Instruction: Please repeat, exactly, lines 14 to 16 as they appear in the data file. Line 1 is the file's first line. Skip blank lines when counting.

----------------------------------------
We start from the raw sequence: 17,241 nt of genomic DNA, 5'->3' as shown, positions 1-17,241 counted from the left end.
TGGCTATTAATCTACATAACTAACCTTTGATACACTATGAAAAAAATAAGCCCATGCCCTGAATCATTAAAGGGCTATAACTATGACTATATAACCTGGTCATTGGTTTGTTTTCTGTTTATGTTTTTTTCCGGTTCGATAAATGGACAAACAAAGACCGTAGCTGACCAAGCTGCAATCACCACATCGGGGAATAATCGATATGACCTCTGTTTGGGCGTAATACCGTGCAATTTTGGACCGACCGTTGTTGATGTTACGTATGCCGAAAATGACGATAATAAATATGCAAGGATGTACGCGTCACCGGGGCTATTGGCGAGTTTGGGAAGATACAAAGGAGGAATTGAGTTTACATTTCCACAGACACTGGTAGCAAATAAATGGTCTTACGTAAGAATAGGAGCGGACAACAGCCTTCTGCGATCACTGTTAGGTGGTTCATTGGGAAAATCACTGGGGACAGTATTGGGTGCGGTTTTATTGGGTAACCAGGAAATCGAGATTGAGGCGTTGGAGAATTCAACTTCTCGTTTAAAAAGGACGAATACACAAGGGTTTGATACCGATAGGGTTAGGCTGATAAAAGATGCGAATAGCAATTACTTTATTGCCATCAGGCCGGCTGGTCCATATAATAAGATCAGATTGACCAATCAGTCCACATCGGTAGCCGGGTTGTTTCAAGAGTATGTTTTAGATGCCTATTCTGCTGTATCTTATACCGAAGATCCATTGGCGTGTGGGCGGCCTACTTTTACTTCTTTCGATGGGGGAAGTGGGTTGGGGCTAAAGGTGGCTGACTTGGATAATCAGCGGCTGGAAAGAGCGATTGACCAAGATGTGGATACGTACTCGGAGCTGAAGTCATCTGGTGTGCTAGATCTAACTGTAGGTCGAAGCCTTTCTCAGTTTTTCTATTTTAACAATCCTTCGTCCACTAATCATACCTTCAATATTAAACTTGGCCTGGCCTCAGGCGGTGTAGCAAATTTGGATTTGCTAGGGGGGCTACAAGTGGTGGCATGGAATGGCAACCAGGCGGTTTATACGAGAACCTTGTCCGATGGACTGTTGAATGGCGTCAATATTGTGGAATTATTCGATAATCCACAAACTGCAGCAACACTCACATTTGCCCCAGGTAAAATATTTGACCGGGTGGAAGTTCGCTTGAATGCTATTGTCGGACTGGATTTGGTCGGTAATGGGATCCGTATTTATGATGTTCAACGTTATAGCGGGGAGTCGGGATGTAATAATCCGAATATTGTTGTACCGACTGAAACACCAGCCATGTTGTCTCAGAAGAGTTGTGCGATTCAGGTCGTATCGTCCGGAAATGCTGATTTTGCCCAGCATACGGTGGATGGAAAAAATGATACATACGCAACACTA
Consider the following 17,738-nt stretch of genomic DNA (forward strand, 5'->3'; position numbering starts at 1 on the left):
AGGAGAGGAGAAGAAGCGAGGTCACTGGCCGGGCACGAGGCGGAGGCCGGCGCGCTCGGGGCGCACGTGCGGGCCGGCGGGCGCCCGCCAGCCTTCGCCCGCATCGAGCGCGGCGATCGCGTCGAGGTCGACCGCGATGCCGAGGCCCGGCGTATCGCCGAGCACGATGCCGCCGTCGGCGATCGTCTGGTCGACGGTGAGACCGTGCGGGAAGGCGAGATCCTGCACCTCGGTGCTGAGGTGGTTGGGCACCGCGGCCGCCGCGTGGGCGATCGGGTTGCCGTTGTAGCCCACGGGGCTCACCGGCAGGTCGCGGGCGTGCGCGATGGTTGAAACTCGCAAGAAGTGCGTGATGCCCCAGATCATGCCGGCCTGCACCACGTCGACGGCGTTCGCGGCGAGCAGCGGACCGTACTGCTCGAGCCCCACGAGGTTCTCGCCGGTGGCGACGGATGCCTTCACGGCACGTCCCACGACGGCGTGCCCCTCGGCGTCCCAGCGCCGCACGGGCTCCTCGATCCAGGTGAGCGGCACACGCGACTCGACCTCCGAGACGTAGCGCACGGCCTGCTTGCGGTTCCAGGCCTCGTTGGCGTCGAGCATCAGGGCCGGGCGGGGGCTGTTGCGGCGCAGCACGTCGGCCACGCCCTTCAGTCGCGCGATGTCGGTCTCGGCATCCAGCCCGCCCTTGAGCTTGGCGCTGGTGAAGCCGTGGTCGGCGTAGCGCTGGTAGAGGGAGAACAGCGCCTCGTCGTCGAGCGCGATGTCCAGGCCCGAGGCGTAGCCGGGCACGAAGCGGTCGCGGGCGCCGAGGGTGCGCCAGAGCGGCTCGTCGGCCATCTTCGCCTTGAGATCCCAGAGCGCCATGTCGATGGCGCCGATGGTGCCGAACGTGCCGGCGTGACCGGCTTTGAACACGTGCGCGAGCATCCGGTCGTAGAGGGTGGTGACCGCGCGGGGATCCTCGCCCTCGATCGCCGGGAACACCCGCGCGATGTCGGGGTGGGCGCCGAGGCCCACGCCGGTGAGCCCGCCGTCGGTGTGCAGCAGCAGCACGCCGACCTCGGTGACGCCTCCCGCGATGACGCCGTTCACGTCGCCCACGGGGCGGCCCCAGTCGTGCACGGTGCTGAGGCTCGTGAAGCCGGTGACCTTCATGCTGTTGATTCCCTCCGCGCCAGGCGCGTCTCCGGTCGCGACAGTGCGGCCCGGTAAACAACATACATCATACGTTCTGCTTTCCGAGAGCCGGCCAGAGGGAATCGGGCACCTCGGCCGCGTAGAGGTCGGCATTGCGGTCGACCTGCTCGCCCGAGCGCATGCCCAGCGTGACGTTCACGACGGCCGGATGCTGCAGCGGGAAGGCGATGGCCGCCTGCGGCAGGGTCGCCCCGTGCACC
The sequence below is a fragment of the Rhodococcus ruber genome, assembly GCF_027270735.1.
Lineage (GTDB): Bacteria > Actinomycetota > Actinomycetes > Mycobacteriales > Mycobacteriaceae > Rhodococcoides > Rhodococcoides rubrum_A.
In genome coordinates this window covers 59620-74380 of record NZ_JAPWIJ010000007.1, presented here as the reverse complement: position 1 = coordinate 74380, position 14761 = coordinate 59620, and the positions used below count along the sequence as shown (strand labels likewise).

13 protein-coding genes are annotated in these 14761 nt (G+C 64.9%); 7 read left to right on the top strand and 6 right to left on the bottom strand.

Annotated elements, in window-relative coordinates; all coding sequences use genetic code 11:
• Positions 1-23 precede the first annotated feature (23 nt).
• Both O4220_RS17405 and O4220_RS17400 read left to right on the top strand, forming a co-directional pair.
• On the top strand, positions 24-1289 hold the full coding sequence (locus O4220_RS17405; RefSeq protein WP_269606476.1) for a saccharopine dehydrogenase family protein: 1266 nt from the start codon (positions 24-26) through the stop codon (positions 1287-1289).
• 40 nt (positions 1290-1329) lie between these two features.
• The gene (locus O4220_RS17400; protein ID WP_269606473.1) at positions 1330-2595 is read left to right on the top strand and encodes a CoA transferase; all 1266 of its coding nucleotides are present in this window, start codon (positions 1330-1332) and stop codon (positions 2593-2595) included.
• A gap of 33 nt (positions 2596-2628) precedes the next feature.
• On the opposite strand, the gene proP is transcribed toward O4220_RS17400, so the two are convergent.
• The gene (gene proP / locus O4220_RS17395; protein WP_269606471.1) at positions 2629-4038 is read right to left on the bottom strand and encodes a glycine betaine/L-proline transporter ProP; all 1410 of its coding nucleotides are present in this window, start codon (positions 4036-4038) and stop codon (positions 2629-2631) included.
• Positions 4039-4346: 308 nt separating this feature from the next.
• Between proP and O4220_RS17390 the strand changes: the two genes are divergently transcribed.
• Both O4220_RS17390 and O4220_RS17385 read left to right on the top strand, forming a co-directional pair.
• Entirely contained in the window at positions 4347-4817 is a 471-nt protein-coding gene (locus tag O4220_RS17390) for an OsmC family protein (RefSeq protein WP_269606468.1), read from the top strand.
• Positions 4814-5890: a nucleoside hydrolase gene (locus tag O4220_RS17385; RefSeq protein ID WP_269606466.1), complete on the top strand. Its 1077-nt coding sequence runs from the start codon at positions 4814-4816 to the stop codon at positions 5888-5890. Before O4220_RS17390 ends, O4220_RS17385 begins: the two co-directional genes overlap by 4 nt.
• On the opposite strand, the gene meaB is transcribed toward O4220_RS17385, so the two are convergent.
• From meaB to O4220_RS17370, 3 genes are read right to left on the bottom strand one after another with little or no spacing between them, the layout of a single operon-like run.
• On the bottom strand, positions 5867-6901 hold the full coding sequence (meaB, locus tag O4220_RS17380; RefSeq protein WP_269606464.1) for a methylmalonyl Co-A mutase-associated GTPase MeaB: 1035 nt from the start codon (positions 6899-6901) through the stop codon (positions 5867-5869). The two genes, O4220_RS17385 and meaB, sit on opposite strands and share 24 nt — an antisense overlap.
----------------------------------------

• The gene (locus O4220_RS17400; protein ID WP_269606473.1) at positions 1330-2595 is read left to right on the top strand and encodes a CoA transferase; all 1266 of its coding nucleotides are present in this window, start codon (positions 1330-1332) and stop codon (positions 2593-2595) included.
• A gap of 33 nt (positions 2596-2628) precedes the next feature.
• On the opposite strand, the gene proP is transcribed toward O4220_RS17400, so the two are convergent.